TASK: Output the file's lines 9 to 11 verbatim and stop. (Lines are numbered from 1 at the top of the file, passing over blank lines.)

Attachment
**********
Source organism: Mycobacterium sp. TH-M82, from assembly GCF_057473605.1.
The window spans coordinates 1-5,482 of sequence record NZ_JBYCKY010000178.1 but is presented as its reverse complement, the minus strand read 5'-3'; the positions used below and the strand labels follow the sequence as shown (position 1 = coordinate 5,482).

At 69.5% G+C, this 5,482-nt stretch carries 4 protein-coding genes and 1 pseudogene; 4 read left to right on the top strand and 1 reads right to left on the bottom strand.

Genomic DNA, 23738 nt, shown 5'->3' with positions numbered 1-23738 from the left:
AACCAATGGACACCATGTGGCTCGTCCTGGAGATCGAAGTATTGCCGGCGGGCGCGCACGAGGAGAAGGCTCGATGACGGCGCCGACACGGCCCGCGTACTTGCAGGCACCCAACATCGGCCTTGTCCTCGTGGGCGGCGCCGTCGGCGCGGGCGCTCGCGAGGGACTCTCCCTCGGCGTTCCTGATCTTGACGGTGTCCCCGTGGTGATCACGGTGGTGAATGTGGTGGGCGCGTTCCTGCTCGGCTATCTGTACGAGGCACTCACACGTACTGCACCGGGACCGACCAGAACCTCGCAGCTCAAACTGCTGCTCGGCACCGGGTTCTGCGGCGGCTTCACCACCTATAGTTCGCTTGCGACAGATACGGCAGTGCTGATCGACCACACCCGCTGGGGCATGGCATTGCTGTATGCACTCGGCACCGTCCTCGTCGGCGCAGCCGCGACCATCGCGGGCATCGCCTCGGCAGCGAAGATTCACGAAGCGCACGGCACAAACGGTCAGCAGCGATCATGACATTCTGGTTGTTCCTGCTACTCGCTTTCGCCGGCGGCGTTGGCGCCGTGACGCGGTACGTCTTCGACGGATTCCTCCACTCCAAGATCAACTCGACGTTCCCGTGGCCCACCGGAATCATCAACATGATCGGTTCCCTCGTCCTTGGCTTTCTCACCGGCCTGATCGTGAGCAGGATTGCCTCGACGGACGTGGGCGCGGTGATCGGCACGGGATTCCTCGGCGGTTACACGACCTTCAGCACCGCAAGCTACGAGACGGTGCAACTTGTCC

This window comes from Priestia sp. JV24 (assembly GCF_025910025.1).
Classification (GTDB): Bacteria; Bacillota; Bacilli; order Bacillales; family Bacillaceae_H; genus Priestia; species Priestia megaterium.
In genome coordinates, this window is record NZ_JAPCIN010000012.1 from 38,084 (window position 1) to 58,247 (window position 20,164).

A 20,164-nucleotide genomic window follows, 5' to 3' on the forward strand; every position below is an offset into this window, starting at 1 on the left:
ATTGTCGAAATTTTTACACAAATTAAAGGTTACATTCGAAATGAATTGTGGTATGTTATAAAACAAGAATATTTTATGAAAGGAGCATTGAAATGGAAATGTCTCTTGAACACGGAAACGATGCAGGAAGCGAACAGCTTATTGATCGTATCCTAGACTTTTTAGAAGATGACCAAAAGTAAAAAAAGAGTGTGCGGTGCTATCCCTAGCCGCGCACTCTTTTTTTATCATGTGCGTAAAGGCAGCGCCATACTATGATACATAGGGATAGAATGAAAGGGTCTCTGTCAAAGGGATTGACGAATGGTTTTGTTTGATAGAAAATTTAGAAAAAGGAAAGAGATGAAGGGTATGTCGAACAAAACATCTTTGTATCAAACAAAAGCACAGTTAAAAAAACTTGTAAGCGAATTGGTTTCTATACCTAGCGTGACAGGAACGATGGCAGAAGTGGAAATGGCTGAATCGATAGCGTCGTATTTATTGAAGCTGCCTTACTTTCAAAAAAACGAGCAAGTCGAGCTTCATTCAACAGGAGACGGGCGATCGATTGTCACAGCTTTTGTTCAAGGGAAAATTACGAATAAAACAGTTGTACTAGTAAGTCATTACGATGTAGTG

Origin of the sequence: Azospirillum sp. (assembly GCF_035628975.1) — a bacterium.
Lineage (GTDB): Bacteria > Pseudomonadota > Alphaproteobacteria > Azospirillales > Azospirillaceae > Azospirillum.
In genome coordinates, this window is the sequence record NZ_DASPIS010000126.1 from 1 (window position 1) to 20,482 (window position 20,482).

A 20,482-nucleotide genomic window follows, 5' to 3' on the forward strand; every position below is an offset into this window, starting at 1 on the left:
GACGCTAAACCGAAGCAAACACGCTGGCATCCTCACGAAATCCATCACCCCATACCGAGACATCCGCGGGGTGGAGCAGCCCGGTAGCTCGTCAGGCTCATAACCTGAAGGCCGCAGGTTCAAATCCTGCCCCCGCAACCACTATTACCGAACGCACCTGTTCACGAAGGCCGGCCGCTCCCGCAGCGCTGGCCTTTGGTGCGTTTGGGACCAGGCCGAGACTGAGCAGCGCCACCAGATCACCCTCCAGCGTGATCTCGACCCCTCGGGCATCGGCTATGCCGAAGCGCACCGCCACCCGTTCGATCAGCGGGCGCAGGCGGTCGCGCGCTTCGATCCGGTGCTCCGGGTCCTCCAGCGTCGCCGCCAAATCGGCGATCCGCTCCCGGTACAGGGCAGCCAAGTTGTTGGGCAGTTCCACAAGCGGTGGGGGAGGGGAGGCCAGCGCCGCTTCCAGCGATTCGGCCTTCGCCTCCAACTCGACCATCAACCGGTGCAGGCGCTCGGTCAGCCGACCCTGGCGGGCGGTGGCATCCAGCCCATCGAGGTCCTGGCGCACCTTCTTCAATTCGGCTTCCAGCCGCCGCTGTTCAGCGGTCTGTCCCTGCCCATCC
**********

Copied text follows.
A 20,164-nucleotide genomic window follows, 5' to 3' on the forward strand; every position below is an offset into this window, starting at 1 on the left:
ATTGTCGAAATTTTTACACAAATTAAAGGTTACATTCGAAATGAATTGTGGTATGTTATAAAACAAGAATATTTTATGAAAGGAGCATTGAAATGGAAATGTCTCTTGAACACGGAAACGATGCAGGAAGCGAACAGCTTATTGATCGTATCCTAGACTTTTTAGAAGATGACCAAAAGTAAAAAAAGAGTGTGCGGTGCTATCCCTAGCCGCGCACTCTTTTTTTATCATGTGCGTAAAGGCAGCGCCATACTATGATACATAGGGATAGAATGAAAGGGTCTCTGTCAAAGGGATTGACGAATGGTTTTGTTTGATAGAAAATTTAGAAAAAGGAAAGAGATGAAGGGTATGTCGAACAAAACATCTTTGTATCAAACAAAAGCACAGTTAAAAAAACTTGTAAGCGAATTGGTTTCTATACCTAGCGTGACAGGAACGATGGCAGAAGTGGAAATGGCTGAATCGATAGCGTCGTATTTATTGAAGCTGCCTTACTTTCAAAAAAACGAGCAAGTCGAGCTTCATTCAACAGGAGACGGGCGATCGATTGTCACAGCTTTTGTTCAAGGGAAAATTACGAATAAAACAGTTGTACTAGTAAGTCATTACGATGTAGTG

Origin of the sequence: Azospirillum sp. (assembly GCF_035628975.1) — a bacterium.